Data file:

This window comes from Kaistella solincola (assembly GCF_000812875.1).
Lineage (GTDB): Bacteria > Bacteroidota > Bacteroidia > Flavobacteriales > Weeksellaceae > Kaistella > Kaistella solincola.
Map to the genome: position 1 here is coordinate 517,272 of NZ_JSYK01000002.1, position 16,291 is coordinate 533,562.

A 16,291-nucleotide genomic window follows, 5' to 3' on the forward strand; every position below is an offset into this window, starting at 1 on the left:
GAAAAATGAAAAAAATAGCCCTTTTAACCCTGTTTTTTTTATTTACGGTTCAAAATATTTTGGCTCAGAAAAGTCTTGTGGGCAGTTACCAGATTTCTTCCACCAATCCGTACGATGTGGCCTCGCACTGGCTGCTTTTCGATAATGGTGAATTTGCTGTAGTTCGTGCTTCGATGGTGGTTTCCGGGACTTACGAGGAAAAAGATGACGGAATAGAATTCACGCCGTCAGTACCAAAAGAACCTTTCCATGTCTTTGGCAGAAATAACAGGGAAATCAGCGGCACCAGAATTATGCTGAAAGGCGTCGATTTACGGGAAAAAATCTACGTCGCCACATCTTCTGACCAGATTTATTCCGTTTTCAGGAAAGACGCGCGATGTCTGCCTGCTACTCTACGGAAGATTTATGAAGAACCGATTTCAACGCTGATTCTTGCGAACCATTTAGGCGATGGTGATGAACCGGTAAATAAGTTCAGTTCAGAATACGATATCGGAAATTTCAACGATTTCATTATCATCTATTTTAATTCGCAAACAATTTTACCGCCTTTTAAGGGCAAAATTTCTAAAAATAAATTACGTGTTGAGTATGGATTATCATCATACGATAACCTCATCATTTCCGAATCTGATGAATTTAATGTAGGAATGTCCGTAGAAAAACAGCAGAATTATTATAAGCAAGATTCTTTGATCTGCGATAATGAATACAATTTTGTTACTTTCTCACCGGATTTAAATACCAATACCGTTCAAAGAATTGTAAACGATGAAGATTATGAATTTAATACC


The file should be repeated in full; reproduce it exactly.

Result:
This window comes from Kaistella solincola (assembly GCF_000812875.1).
Lineage (GTDB): Bacteria > Bacteroidota > Bacteroidia > Flavobacteriales > Weeksellaceae > Kaistella > Kaistella solincola.
Map to the genome: position 1 here is coordinate 517,272 of NZ_JSYK01000002.1, position 16,291 is coordinate 533,562.

A 16,291-nucleotide genomic window follows, 5' to 3' on the forward strand; every position below is an offset into this window, starting at 1 on the left:
GAAAAATGAAAAAAATAGCCCTTTTAACCCTGTTTTTTTTATTTACGGTTCAAAATATTTTGGCTCAGAAAAGTCTTGTGGGCAGTTACCAGATTTCTTCCACCAATCCGTACGATGTGGCCTCGCACTGGCTGCTTTTCGATAATGGTGAATTTGCTGTAGTTCGTGCTTCGATGGTGGTTTCCGGGACTTACGAGGAAAAAGATGACGGAATAGAATTCACGCCGTCAGTACCAAAAGAACCTTTCCATGTCTTTGGCAGAAATAACAGGGAAATCAGCGGCACCAGAATTATGCTGAAAGGCGTCGATTTACGGGAAAAAATCTACGTCGCCACATCTTCTGACCAGATTTATTCCGTTTTCAGGAAAGACGCGCGATGTCTGCCTGCTACTCTACGGAAGATTTATGAAGAACCGATTTCAACGCTGATTCTTGCGAACCATTTAGGCGATGGTGATGAACCGGTAAATAAGTTCAGTTCAGAATACGATATCGGAAATTTCAACGATTTCATTATCATCTATTTTAATTCGCAAACAATTTTACCGCCTTTTAAGGGCAAAATTTCTAAAAATAAATTACGTGTTGAGTATGGATTATCATCATACGATAACCTCATCATTTCCGAATCTGATGAATTTAATGTAGGAATGTCCGTAGAAAAACAGCAGAATTATTATAAGCAAGATTCTTTGATCTGCGATAATGAATACAATTTTGTTACTTTCTCACCGGATTTAAATACCAATACCGTTCAAAGAATTGTAAACGATGAAGATTATGAATTTAATACC